• Gradient = change in $y$ ÷ change in $x$ or $\frac{y_2 - y_1}{x_2 - x_1}$
• The gradient of a perpendicular line is $-1 \div m$ where m is the gradient of the original line
• The distance between two points can be calculated with Pythagoras' theorem
• Find the intersection of two lines by setting them equal to each other or with simultaneous equations
• $x^2 + y^2 = r^2$ is the equation of a circle with radius $r$ and centre $(0, 0)$
• $(x - a)^2 + (y - b)^2 = r^2$ is the equation of a circle with radius $r$ and centre $(a, b)$
• The angle in a semicircle is a right angle
• The perpendicular from the centre of a circle to a chord bisects the chord (at a 90° angle)
• The tangent to a circle at a point is perpendicular to the radius through that point

# Polynomials

## f1 Adding, subtracting and multiplying:

• To add or subtract two polynomials, simply add/subtract the terms. For example:
$2x^3 + 6x^2 + 4x^3 + x^2 = 6x^3 + 7x^2$
• When multiplying, each term in the first polynomial is multiplied by each term in the second polynomial. The result should then be simplified

## Dividing:

Example:
- $f(x) = x^3 + x^2 - 6x$
- $g(x) = x - 2$
- Question: divide $f(x)$ by $g(x)$
• Step one:
- The answer will be a quadratic in the form $ax^2 + bx + c$, possibly with a remainder, $d$
- Therefore, $(x - 2)(ax^2 + bx + c) + d = x^3 + x^2 - 6x$
- This can be expanded to $ax^3 + bx^2 + cx - 2ax^2 - 2bx - 2c + d$
- This simplifies to $ax^3 - (b - 2a)x^2 + (c - 2b)x - 2c + d$
• Step two:
- The order (power) of the first term in $f(x)$ and the simplified expanded solution match, so they can be compared. They both have a coefficient of 1, so $a = 1$
- Similarly, $(b - 2a)$ must equal 1, so we can deduce that $b = 3$
- $(c - 2b) = -6$, so $c = 0$
- Since $f(x)$ has no more terms, we stop here and conclude that $d = 0$; there is no remainder. This could be confirmed beforehand by using the remainder theorem (see below)
• Therefore, the answer is $x^2 + 3x$, remainder 0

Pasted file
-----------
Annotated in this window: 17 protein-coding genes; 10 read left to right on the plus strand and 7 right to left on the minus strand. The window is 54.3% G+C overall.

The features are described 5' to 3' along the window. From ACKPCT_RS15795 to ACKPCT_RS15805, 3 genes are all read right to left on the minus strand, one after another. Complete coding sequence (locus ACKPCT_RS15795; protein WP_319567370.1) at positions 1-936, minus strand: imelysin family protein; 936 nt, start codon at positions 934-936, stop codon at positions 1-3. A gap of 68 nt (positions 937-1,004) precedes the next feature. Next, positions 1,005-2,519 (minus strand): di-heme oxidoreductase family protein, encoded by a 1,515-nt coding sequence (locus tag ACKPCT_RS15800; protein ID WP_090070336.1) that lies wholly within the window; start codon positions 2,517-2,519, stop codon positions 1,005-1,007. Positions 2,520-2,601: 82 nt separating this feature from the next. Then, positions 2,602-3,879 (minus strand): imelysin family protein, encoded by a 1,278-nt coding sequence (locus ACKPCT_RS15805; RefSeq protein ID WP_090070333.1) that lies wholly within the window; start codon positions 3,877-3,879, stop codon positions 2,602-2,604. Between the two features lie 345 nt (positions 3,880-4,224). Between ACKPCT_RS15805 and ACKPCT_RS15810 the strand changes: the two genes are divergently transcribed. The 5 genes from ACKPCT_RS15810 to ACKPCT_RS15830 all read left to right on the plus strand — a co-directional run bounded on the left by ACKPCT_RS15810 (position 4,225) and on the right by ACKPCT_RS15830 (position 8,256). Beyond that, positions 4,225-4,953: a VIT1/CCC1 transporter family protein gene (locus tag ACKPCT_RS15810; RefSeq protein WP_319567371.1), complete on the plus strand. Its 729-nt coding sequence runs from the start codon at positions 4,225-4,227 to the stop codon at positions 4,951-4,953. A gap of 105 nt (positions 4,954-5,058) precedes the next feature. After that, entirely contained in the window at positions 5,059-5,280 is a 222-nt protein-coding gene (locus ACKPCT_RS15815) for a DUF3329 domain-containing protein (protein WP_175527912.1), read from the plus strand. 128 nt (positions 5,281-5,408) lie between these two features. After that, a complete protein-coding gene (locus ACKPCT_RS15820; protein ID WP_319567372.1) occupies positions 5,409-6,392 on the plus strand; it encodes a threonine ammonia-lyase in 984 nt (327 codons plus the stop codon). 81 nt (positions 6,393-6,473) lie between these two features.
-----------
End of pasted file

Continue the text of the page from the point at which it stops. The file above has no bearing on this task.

## f2 - f4 The factor theorem:

• The factor theorem states that if $f(a) = 0$, then $(x - a)$ is a factor
• By using different integer values for $a$, the factors of a polynomial can be found
• If not all factors can be found with this method, then division can be used to find all of them
- Example: factorise $x^3 – x^2 – 3x + 2$
- The only factor here that can be found with the factor theorem is $(x - 2)$
- Step one:
- Divide $x^3 – x^2 – 3x + 2$ by $(x - 2)$
- This is $x^2 + x – 1$, with no remainder
- Step two:
- Therefore, the factorised polynomial is $(x - 2)(x^2 + x - 1)$
- This quadratic does not factorise, so this is the final answer
• Only factors of the constant term of the polynomial might work as a value for $a$
- For example, with $x^3 - x^2 - 3x + 2$, the constant term is +2, so the values to try are 1, -1, 2 and -2

## f5 The remainder theorem:

• When a polynomial, e.g. $f(a)$, is divided by $(x - a)$, the remainder is always $f(a)$

## f6 Sketching:

• A turning point is where a graph changes from decreasing to increasing, or increasing to decreasing (changing direction)
• The graph of a polynomial of order n has a maximum of $n - 1$ turning points
- The order is the maximum power (e.g. the order of a cubic equation is 3, quadratic is 2, linear is 1)
• The dominant term is the largest - e.g. the $x^3$ term in a cubic and $x^2$ term in a quadratic
• If a polynomial has a positive dominant term, the $y$ value will approach infinity as $x$ is increased (the right 'tail' points upwards)
• If a polynomial has a negative dominant term, the opposite happens - $y$ will approach negative infinity (the right 'tail' points downwards)
• If the order is even, both 'tails' will point in the same direction. They will be in opposite y directions if odd
• To find intersections with the $x$ axis, factorise and find the roots - for example, the roots and $x$ intersections of $(x + 1)(x - 1)(x - 3)$ are -1, 1 and 3
• The constant term is the $y$ intercept

## f6 - 9 Binomial expansion:

• Pascal's triangle is a triangle of numbers, starting with 1, where each number is equal to the sum of the two above it. The single 1 at the top is not considered a row. So the 'first row' is $\{1, 1\}$ and the 'second' is $\{1, 2, 1\}$
• This can be used to expand polynomials. For example: expand $(x + 3)^4$:
- The fourth row of Pascal's triangle is $\{1, 4, 6, 4, 1\}$
- Therefore, the expansion is $(1 × x^4 × 3^0) + (4 × x^3 × 3^1) + (6 × x^2 × 3^2) + (4 × x^1 × 3^3) + (1 × x^0 × 3^4)$
- This simplifies to $x^4 + 12x^3 + 54x^2 + 108x + 81$
• In questions like expand $(2x + 3y)^3$, remember that the first term of the expansion would be $1 x (2x)^3 x 3y^0$, simplifying to $8x^3$, not $2x^3$ (the two must also be cubed as well as the $x$)
• Alternatively, use $^nC_r$ [also written $\begin{pmatrix}n \\ r\end{pmatrix}$]:
- $^nC_r = \frac{n!}{r!(n - r)!}$ where
- $n$ is the order of the polynomial
- $r$ is the term you want to find, counting from 0 - so to find the fourth term, use 3, and to find the 25th term, use 24
- Multiply this by $b^r$ to get the final coefficient (where you are expanding $(a + b)^n$
• The sum of all binomial coefficients is equal to $2^n$, where $n$ is the polynomial order. In the above example for $(x + 3)^4$, the sum of binomial coefficients is $1 + 4 + 6 + 4 + 1$ (row from Pascal's triangle). This can be quickly calculated with $2^n$; $2^4 = 16$